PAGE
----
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Lee Dorsey
Birth: Dec. 24, 1924
Death: Dec. 1, 1986

R&B Musician. A native of New Orleans, Louisiana, Dorsey was born on December 24, 1924, although other sources say 1926 and 1927. At the age of 10, Dorsey moved to Portland, Oregon, with his family, and then served in the United States Army during World War II. After the war Dorsey returned to Portland, Oregon, and needing a job, he became a light heavyweight boxer, known as 'Kid Chocolate.' Dorsey was successful as a professional boxer, but retired in 1955, to open his own auto-body shop. As a singer by night, Dorsey began recording several singles for record labels, notably the single, 'Lottie Mo.' In 1961, Dorsey signed with the Fury Record Label, headed by Bobby Robinson, and soon began a partnership with music producer Allen Toussaint. Also that same year he released his first big hit, 'Ya Ya.' The song inspired by a children's rhyme landed on the pop Top Ten and hitting the number one spot on the R&B charts. Needing to take a break from his new found success, Dorsey returned to family life and to his auto body shop. In 1965, Dorsey returned to the music scene and again began working with Allen Toussaint. He was signed to the Amy Record Label and released the Top Ten R&B hit, 'Ride Your Pony.' Following the success of this recording, he began cutting more singles for Toussaint, and working with a group called 'The Meters.' In 1966, Dorsey released his next big hit, 'Working In A Coalmine,' a song he had co-written with Toussaint. Known as Dorsey's signature song, the single landed on the Top Ten pop charts. During the rest of the 1960s, Dorsey toured with the 'Meters' internationally, and had a few more singles released, 'Everything I Do Gonh Be Funky (From Now On), and 'Holy Cow,' but he couldn't repeat his succes with 'Ya Ya,' and 'Working In A Coalmine,' so he again left the music scene. In the 1970s he again returned and released the album, "Yes We Can" for the Polydor Record Label. The title track for that album would be his last chart single. He later guested on the Southside Johnny & Asbury Jukes single, 'How Come You Treat Me So Bad?' and toured with the likes of Jerry Lee Lewis, James Brown, and The Clash. In 1977, Dorsey tried a comeback and released the album, "Night People," but it was not a success. Many of his songs were redone by the likes of Devo, John Lennon, The Pointer Sisters, The Judds, and Ike & Tina Turner. Dorsey continued to work into the 1980s, until he was stricken with emphysema. On December 1, 1986, Lee Dorsey passed away in New Orleans, Louisiana, at the age of 62, three weeks before his 63rd birthday. Other songs by Dorsey include, 'Ixie Dixie Pixie Pie,' 'Great Googa Mooga,' 'Eenie Meenie Mini Mo,' 'Chin Shin,' and 'Do-Re-Mi.' (bio by: K)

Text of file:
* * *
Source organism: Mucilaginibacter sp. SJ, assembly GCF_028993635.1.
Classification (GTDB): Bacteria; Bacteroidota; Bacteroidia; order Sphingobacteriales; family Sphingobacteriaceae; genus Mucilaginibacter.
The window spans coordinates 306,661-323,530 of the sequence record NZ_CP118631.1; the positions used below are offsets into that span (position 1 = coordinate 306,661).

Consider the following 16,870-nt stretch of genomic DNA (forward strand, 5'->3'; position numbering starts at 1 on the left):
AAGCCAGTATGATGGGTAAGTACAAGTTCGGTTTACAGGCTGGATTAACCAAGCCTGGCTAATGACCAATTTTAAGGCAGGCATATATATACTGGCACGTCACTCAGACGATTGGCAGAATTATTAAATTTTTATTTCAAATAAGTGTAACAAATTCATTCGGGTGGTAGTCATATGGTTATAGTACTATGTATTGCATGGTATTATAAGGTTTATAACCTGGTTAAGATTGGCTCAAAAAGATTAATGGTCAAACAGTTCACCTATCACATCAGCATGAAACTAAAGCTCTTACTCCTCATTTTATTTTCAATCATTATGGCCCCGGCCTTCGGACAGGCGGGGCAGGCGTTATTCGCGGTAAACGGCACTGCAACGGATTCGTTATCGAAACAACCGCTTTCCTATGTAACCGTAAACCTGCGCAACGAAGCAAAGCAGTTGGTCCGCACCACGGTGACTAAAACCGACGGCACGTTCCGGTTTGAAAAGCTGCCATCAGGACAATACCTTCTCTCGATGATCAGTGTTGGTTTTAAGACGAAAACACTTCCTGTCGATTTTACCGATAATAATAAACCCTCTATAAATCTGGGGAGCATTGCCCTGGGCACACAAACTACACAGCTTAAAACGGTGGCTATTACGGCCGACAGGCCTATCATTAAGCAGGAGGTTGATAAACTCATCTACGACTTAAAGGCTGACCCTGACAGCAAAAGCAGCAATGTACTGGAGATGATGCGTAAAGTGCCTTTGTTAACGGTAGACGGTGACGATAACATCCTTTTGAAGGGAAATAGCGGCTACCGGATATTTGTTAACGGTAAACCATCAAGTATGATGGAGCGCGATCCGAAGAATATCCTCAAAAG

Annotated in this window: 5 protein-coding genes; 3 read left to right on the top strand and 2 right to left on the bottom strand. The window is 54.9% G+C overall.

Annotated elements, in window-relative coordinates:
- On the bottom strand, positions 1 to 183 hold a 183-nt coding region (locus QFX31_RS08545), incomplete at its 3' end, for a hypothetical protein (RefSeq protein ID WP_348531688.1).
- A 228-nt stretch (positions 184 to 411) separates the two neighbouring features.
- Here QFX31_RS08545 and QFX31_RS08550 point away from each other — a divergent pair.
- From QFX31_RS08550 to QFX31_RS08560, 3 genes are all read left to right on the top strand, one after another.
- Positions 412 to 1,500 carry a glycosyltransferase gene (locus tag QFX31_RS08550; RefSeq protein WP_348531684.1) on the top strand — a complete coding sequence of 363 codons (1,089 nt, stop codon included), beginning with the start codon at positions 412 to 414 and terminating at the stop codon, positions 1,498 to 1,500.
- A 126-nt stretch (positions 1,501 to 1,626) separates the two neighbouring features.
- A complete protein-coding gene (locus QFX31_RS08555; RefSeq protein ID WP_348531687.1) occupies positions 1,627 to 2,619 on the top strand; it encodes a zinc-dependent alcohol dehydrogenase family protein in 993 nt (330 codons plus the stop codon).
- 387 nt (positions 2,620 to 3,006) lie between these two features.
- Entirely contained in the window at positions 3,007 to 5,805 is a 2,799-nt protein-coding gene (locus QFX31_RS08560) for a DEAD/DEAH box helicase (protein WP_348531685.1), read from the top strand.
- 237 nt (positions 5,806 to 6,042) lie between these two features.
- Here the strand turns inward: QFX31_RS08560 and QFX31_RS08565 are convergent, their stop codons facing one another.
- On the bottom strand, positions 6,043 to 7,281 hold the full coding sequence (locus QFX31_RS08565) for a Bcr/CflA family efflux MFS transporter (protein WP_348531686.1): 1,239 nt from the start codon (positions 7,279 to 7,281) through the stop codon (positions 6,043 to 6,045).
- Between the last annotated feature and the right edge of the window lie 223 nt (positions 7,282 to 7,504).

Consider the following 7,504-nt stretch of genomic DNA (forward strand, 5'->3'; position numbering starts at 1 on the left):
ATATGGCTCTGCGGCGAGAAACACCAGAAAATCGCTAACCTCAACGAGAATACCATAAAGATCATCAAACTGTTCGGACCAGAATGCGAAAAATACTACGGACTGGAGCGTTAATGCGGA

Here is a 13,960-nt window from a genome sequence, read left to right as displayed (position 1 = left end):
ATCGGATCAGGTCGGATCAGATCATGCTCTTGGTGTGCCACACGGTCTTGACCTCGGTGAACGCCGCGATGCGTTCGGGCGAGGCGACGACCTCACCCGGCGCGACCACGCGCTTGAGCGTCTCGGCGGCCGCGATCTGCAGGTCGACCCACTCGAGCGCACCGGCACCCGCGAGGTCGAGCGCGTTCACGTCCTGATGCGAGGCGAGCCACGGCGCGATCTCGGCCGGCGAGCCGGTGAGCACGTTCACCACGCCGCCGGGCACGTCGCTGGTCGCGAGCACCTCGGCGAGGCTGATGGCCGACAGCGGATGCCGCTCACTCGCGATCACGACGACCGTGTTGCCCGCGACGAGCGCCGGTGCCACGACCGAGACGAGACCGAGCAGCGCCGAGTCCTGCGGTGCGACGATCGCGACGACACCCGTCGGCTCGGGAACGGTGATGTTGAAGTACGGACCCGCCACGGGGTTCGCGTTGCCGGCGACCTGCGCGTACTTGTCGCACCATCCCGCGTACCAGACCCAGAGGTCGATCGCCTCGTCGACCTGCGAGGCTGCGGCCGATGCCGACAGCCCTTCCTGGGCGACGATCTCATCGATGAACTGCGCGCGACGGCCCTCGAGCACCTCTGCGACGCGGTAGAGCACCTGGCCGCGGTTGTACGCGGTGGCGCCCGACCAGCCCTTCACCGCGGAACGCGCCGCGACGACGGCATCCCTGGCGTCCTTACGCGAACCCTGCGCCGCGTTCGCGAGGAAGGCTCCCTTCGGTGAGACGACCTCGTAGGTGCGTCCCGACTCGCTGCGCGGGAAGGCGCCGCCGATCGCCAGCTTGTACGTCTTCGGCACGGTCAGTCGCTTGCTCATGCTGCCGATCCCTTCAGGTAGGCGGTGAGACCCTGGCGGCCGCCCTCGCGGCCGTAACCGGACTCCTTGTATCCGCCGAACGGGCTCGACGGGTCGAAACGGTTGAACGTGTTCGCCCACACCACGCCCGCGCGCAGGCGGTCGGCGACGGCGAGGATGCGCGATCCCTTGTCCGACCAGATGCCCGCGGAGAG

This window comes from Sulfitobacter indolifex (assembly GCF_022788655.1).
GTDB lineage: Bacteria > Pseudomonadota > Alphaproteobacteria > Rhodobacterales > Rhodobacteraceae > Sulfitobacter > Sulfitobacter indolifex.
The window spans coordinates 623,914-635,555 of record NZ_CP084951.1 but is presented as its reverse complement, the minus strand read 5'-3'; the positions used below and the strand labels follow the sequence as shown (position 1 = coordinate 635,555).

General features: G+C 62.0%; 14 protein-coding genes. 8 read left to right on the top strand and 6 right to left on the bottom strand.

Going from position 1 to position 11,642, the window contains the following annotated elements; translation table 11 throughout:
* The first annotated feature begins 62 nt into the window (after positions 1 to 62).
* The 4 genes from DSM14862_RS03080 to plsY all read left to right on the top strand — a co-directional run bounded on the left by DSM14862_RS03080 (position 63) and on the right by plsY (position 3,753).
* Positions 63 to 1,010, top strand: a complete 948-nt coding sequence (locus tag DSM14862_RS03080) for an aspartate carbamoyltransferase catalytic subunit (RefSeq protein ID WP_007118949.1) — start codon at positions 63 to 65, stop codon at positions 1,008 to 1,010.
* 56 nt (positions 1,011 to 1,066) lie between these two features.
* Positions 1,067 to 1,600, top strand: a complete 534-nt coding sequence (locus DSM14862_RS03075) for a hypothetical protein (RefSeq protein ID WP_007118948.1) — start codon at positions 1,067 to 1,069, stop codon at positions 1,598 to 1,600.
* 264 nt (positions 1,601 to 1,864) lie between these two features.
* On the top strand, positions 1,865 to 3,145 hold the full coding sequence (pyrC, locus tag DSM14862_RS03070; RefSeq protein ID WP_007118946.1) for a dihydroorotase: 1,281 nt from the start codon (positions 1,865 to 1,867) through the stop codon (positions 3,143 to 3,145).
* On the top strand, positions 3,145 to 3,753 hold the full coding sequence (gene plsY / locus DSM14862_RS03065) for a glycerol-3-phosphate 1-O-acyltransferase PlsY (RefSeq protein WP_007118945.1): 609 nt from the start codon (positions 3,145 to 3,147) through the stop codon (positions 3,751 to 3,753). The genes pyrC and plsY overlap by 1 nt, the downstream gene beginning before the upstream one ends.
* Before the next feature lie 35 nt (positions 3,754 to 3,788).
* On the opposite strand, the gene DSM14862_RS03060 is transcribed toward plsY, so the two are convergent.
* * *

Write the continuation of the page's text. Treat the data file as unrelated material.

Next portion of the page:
Burial:
Restlawn Memorial Park
Avondale (Jefferson Parish)
Jefferson Parish
Louisiana, USA
 
Maintained by: Find A Grave
Record added: Oct 10, 2002
Find A Grave Memorial# 6844844
Lee Dorsey
Added by: José L Bernabé Tronchoni
 
Lee Dorsey
Added by: death2ur
 
Lee Dorsey
Added by: death2ur
 
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- DENA ANN
 Added: Dec. 24, 2013

- 49boy3
 Added: Dec. 24, 2013

- Janis Coleman
 Added: Dec. 24, 2013
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